IDEAS home Printed from
MyIDEAS: Log in (now much improved!) to save this paper

Bank Moral Hazard and Market Discipline

Listed author(s):
  • Elena Carletti

We show that market discipline can be effective in resolving the moral hazard problem which arises when depositors do not know whether bankers are monitoring or not the projects they finance. Demandable debt, by allowing the possibility of bank runs, can induce bankers to monitor. However, market discipline comes at a cost. When depositors are not equally informed about the future value of bank assets, withdrawals caused by a liquidity shock may be confused with future insolvency and cause uninformed depositors to precipitate a run. Likewise, withdrawals due to upcoming insolvency may be confused with a liquidity shock and dissuade depositors from running. Bank runs are, therefore, costly and imperfect disciplinary devices for bankers. Our results offer a new perspective on the debate on market versus regulatory discipline of banks.

If you experience problems downloading a file, check if you have the proper application to view it first. In case of further problems read the IDEAS help page. Note that these files are not on the IDEAS site. Please be patient as the files may be large.

File URL:
Download Restriction: no

Paper provided by Financial Markets Group in its series FMG Discussion Papers with number dp326.

in new window

Date of creation: May 1999
Handle: RePEc:fmg:fmgdps:dp326
Contact details of provider: Web page:

No references listed on IDEAS
You can help add them by filling out this form.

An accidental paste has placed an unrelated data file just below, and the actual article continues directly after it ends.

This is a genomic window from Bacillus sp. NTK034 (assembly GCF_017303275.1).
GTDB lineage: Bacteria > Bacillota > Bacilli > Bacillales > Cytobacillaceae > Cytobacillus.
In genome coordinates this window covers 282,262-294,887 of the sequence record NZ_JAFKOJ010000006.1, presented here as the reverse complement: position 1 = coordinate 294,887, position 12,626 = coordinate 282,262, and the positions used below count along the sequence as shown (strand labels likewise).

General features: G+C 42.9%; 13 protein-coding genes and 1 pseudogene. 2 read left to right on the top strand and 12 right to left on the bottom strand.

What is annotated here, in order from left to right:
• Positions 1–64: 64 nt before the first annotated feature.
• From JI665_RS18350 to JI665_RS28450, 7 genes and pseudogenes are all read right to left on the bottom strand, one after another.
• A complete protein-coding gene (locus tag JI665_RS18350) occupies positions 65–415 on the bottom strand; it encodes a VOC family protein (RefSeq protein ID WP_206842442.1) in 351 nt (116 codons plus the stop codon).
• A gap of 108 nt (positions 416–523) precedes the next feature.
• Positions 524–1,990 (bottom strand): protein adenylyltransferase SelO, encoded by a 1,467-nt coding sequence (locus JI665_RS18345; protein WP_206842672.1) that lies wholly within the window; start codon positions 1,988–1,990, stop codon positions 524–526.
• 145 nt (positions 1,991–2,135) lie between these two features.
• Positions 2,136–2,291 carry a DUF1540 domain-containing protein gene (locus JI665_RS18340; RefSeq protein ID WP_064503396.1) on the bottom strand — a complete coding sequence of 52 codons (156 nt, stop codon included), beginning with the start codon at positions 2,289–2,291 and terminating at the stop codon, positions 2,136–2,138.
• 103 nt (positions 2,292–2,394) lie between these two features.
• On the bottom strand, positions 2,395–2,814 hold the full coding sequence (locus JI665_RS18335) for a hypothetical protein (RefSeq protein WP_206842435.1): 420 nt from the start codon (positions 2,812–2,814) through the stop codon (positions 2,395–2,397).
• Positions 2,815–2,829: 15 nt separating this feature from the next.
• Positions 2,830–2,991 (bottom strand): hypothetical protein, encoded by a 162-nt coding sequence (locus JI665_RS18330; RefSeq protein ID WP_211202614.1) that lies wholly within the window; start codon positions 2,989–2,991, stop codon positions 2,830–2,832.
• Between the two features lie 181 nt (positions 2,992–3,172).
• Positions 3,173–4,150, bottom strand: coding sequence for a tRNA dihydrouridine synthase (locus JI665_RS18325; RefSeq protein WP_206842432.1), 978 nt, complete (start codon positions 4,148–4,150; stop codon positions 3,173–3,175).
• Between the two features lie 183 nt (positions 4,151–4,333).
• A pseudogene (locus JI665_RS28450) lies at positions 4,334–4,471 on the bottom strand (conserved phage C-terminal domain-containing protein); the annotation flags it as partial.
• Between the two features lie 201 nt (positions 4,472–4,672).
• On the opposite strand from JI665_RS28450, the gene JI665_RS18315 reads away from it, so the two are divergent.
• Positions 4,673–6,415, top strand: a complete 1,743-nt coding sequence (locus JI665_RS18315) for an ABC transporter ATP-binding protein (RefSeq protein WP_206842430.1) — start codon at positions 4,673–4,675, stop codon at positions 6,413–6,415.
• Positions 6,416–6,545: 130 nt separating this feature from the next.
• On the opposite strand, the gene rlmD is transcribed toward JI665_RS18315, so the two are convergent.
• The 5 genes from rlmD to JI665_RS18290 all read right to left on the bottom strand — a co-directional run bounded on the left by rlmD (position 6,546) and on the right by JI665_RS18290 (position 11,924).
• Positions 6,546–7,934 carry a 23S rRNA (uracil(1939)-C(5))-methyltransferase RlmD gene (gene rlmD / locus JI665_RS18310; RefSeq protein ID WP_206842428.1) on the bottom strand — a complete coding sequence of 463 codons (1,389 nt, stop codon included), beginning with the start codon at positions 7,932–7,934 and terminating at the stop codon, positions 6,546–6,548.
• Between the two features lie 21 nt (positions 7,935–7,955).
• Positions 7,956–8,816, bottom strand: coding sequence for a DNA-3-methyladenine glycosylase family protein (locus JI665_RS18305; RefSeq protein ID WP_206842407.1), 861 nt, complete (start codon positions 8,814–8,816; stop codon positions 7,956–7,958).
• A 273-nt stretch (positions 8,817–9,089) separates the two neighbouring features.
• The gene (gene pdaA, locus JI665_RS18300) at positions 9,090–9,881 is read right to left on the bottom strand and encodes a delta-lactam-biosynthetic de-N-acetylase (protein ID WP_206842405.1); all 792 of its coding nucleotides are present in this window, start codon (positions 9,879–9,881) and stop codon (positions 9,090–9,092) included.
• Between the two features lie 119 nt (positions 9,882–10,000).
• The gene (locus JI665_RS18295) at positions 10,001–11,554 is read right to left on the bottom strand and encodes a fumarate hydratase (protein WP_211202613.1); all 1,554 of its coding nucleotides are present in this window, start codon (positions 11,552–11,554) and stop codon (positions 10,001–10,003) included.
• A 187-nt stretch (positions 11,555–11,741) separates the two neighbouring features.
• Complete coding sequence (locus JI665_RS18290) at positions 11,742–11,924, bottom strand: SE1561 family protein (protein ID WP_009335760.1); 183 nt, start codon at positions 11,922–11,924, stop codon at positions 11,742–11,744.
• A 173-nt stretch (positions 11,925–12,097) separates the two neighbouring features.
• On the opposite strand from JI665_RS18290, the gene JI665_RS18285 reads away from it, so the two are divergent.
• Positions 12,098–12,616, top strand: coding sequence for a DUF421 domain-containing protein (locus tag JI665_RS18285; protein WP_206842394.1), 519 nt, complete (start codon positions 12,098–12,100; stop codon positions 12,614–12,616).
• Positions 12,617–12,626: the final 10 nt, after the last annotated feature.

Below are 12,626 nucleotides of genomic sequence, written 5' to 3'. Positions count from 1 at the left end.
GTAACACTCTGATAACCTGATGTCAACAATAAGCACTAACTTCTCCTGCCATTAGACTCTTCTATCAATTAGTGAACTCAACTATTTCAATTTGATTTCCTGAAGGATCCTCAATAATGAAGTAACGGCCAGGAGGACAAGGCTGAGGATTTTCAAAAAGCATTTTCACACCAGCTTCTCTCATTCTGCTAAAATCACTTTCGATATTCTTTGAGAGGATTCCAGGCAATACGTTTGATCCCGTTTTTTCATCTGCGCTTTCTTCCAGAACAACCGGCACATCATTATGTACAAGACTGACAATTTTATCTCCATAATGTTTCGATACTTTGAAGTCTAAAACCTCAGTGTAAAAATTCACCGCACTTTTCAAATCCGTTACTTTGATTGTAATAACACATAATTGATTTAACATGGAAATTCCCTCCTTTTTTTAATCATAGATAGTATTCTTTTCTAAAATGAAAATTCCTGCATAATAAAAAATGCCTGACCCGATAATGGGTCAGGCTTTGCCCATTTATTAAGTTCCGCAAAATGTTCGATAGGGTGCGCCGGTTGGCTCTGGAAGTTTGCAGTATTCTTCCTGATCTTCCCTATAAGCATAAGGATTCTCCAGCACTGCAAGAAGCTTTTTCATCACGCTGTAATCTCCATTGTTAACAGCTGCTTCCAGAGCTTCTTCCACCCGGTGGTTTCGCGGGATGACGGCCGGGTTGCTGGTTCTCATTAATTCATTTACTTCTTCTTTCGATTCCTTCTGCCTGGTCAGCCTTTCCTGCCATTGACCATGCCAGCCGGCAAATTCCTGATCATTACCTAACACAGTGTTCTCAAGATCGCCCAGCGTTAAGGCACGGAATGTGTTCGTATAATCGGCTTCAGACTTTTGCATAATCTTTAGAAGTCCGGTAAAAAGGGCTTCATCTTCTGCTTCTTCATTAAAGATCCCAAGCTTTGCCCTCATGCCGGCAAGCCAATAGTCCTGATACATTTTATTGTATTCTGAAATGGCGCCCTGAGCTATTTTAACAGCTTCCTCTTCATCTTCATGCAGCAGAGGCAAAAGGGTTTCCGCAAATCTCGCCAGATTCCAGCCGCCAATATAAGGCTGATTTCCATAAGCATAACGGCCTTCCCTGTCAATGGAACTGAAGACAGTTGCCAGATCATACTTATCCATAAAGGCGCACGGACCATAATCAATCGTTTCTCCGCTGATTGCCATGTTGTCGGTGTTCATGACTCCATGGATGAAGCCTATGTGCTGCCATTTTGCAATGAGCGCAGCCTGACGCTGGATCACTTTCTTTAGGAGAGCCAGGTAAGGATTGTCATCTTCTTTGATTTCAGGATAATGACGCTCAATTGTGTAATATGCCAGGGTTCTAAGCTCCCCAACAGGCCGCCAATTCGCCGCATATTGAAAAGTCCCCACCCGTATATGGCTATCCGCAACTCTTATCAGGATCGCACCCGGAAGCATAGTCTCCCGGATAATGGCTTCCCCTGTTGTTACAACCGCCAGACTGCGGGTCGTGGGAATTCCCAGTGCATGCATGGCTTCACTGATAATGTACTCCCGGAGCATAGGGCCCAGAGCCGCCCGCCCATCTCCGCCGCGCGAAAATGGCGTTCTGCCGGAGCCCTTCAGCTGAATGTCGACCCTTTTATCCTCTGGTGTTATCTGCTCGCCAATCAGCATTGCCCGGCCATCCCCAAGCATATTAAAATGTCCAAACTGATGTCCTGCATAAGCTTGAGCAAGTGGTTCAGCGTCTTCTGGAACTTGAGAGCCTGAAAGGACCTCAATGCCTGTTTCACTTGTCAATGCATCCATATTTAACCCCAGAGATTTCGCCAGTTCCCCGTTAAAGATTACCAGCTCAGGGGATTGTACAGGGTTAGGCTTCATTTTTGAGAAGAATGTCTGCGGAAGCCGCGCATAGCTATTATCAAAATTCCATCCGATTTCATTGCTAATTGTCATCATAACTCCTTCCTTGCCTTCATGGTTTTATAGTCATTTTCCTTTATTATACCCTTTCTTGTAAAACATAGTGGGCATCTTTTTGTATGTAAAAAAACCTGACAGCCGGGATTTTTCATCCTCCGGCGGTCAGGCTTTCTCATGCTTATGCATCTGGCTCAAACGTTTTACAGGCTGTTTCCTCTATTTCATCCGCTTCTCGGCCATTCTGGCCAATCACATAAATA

This item is not listed on Wikipedia, on a reading list or among the top items on IDEAS.

When requesting a correction, please mention this item's handle: RePEc:fmg:fmgdps:dp326. See general information about how to correct material in RePEc.

For technical questions regarding this item, or to correct its authors, title, abstract, bibliographic or download information, contact: (The FMG Administration)

If you have authored this item and are not yet registered with RePEc, we encourage you to do it here. This allows to link your profile to this item. It also allows you to accept potential citations to this item that we are uncertain about.

If references are entirely missing, you can add them using this form.

If the full references list an item that is present in RePEc, but the system did not link to it, you can help with this form.

If you know of missing items citing this one, you can help us creating those links by adding the relevant references in the same way as above, for each refering item. If you are a registered author of this item, you may also want to check the "citations" tab in your profile, as there may be some citations waiting for confirmation.

Please note that corrections may take a couple of weeks to filter through the various RePEc services.

This information is provided to you by IDEAS at the Research Division of the Federal Reserve Bank of St. Louis using RePEc data.